- verb to come together
- verb to become a member of a club or other organisation
- verb to do something with someone
- noun a place at which two or more things are connected
- verb to connect or bring things together
- verb to bring together to make one whole part
- verb to become a member of a club, etc.
- verb to put things together
- noun a logical function that produces a true output if any input is true
- verb to combine two or more pieces of information to produce a single unit of information
- In relational databases, the forming of a new relation from two or more relations having one or more common attributes. For example, the joining of two tables through a common field.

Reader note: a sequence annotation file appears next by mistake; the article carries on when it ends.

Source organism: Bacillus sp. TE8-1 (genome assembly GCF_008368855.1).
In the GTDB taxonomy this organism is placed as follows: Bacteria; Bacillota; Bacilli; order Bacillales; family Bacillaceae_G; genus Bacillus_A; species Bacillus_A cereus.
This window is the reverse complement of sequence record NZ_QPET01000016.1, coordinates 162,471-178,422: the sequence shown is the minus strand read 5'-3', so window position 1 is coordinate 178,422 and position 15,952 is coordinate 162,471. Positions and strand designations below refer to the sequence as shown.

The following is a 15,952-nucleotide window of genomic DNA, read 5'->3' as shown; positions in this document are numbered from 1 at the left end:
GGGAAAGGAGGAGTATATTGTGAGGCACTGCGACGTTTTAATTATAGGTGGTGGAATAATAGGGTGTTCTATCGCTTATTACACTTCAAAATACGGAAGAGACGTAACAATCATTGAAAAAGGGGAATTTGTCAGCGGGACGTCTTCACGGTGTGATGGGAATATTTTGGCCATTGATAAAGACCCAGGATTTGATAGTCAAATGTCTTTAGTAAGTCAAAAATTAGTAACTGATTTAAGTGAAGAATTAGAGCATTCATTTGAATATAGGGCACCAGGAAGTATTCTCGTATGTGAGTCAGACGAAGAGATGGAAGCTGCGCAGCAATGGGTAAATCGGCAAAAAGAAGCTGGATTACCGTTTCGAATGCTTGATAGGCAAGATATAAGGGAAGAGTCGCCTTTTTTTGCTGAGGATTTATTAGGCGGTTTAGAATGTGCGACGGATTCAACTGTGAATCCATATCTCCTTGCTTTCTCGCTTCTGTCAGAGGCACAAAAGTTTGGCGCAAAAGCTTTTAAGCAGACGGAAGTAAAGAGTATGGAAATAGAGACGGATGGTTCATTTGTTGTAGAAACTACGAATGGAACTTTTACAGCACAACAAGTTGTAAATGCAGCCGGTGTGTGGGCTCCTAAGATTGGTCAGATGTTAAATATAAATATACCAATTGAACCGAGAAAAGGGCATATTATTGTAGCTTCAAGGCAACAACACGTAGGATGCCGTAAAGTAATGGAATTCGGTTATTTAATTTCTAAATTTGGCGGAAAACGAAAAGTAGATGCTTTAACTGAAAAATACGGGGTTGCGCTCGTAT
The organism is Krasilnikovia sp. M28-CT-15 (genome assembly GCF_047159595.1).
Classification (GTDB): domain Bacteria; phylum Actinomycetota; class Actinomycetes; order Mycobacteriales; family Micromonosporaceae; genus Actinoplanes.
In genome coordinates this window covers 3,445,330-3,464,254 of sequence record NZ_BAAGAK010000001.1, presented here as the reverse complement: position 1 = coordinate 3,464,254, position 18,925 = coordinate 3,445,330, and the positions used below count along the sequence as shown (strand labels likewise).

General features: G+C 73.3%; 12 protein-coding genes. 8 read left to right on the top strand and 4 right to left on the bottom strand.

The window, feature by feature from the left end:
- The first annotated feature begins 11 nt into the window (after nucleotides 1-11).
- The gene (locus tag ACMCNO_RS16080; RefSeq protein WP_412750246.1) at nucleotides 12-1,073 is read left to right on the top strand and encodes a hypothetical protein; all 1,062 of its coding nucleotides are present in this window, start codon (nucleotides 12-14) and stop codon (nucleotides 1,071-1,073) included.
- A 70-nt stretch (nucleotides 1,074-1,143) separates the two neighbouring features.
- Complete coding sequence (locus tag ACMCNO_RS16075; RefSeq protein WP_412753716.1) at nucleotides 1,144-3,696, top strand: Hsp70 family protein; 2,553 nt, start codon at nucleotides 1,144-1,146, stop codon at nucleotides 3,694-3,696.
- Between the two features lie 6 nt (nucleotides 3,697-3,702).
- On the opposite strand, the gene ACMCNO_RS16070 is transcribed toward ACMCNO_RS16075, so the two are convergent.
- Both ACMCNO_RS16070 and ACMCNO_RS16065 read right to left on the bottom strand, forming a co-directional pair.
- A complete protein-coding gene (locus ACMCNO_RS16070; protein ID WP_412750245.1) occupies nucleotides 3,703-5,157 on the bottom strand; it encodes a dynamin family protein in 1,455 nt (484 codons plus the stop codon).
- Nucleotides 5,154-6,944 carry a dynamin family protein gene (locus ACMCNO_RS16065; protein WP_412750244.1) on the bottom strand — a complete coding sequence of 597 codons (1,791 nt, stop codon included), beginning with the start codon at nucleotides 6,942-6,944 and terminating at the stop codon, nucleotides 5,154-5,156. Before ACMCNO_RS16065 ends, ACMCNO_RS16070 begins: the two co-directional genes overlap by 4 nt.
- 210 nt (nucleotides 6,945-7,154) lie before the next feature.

Information & Library Science
- verb to fasten two or more things together
- verb to become a part of something
Origin & History of “join”
Join goes back ultimately to a prehistoric Indo-European *jug- (which also produced English adjust, conjugal, jostle, joust, jugular, juxtapose, subjugate, yoga, and yoke). Its Latin descendant was jungere ‘join’, which passed into English via joign-, the present stem of Old French joindre. The Latin past participial stem junct- gave English junction (18th c.) and juncture (14th c.), and also, via Spanish, junta (17th c.) (etymologically a body of people ‘joined’ together for a particular purpose, hence a ‘governing committee’).